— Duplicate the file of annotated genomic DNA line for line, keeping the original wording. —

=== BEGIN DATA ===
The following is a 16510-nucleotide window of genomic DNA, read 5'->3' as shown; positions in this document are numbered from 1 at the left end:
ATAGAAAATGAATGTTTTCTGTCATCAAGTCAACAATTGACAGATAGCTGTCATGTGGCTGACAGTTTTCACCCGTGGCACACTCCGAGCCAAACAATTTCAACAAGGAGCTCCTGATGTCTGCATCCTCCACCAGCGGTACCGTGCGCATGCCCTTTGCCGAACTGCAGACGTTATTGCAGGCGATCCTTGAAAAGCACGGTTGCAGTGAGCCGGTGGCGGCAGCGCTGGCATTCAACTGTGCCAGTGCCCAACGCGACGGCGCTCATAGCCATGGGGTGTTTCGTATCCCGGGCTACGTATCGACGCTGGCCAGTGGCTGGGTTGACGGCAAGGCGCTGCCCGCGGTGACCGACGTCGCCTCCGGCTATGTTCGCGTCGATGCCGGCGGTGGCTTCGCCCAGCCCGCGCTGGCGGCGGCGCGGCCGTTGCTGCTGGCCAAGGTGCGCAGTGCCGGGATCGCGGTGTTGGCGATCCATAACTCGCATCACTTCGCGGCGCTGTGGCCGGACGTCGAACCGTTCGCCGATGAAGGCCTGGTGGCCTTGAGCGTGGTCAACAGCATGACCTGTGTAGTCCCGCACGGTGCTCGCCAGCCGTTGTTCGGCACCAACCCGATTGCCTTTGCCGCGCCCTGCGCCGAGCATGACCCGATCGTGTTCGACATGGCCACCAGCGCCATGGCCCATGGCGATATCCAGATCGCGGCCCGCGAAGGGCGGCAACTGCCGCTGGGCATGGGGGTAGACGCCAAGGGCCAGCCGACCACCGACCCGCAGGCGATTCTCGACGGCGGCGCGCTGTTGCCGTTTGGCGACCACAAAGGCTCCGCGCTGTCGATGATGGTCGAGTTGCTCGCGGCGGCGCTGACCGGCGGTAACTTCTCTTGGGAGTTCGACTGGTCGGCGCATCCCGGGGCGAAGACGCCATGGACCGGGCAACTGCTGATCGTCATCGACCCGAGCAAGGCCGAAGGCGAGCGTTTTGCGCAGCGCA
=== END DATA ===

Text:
The following is a 16510-nucleotide window of genomic DNA, read 5'->3' as shown; positions in this document are numbered from 1 at the left end:
ATAGAAAATGAATGTTTTCTGTCATCAAGTCAACAATTGACAGATAGCTGTCATGTGGCTGACAGTTTTCACCCGTGGCACACTCCGAGCCAAACAATTTCAACAAGGAGCTCCTGATGTCTGCATCCTCCACCAGCGGTACCGTGCGCATGCCCTTTGCCGAACTGCAGACGTTATTGCAGGCGATCCTTGAAAAGCACGGTTGCAGTGAGCCGGTGGCGGCAGCGCTGGCATTCAACTGTGCCAGTGCCCAACGCGACGGCGCTCATAGCCATGGGGTGTTTCGTATCCCGGGCTACGTATCGACGCTGGCCAGTGGCTGGGTTGACGGCAAGGCGCTGCCCGCGGTGACCGACGTCGCCTCCGGCTATGTTCGCGTCGATGCCGGCGGTGGCTTCGCCCAGCCCGCGCTGGCGGCGGCGCGGCCGTTGCTGCTGGCCAAGGTGCGCAGTGCCGGGATCGCGGTGTTGGCGATCCATAACTCGCATCACTTCGCGGCGCTGTGGCCGGACGTCGAACCGTTCGCCGATGAAGGCCTGGTGGCCTTGAGCGTGGTCAACAGCATGACCTGTGTAGTCCCGCACGGTGCTCGCCAGCCGTTGTTCGGCACCAACCCGATTGCCTTTGCCGCGCCCTGCGCCGAGCATGACCCGATCGTGTTCGACATGGCCACCAGCGCCATGGCCCATGGCGATATCCAGATCGCGGCCCGCGAAGGGCGGCAACTGCCGCTGGGCATGGGGGTAGACGCCAAGGGCCAGCCGACCACCGACCCGCAGGCGATTCTCGACGGCGGCGCGCTGTTGCCGTTTGGCGACCACAAAGGCTCCGCGCTGTCGATGATGGTCGAGTTGCTCGCGGCGGCGCTGACCGGCGGTAACTTCTCTTGGGAGTTCGACTGGTCGGCGCATCCCGGGGCGAAGACGCCATGGACCGGGCAACTGCTGATCGTCATCGACCCGAGCAAGGCCGAAGGCGAGCGTTTTGCGCAGCGCA